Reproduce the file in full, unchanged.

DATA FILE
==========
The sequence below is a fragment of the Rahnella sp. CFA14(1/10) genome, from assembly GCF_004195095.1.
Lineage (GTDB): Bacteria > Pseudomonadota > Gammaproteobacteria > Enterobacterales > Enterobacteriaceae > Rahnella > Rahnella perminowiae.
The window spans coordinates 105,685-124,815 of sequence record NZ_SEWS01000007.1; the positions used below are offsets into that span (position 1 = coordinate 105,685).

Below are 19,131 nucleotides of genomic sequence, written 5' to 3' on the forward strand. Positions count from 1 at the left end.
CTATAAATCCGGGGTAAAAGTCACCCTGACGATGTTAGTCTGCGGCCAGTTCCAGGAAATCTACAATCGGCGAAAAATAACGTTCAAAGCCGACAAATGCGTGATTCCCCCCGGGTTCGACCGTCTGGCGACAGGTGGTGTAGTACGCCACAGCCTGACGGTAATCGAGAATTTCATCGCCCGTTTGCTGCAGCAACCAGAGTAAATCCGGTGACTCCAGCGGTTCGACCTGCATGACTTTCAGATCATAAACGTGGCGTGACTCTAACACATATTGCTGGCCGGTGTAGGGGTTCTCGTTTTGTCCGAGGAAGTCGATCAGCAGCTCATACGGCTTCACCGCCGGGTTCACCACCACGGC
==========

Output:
The sequence below is a fragment of the Rahnella sp. CFA14(1/10) genome, from assembly GCF_004195095.1.
Lineage (GTDB): Bacteria > Pseudomonadota > Gammaproteobacteria > Enterobacterales > Enterobacteriaceae > Rahnella > Rahnella perminowiae.
The window spans coordinates 105,685-124,815 of sequence record NZ_SEWS01000007.1; the positions used below are offsets into that span (position 1 = coordinate 105,685).

Below are 19,131 nucleotides of genomic sequence, written 5' to 3' on the forward strand. Positions count from 1 at the left end.
CTATAAATCCGGGGTAAAAGTCACCCTGACGATGTTAGTCTGCGGCCAGTTCCAGGAAATCTACAATCGGCGAAAAATAACGTTCAAAGCCGACAAATGCGTGATTCCCCCCGGGTTCGACCGTCTGGCGACAGGTGGTGTAGTACGCCACAGCCTGACGGTAATCGAGAATTTCATCGCCCGTTTGCTGCAGCAACCAGAGTAAATCCGGTGACTCCAGCGGTTCGACCTGCATGACTTTCAGATCATAAACGTGGCGTGACTCTAACACATATTGCTGGCCGGTGTAGGGGTTCTCGTTTTGTCCGAGGAAGTCGATCAGCAGCTCATACGGCTTCACCGCCGGGTTCACCACCACGGC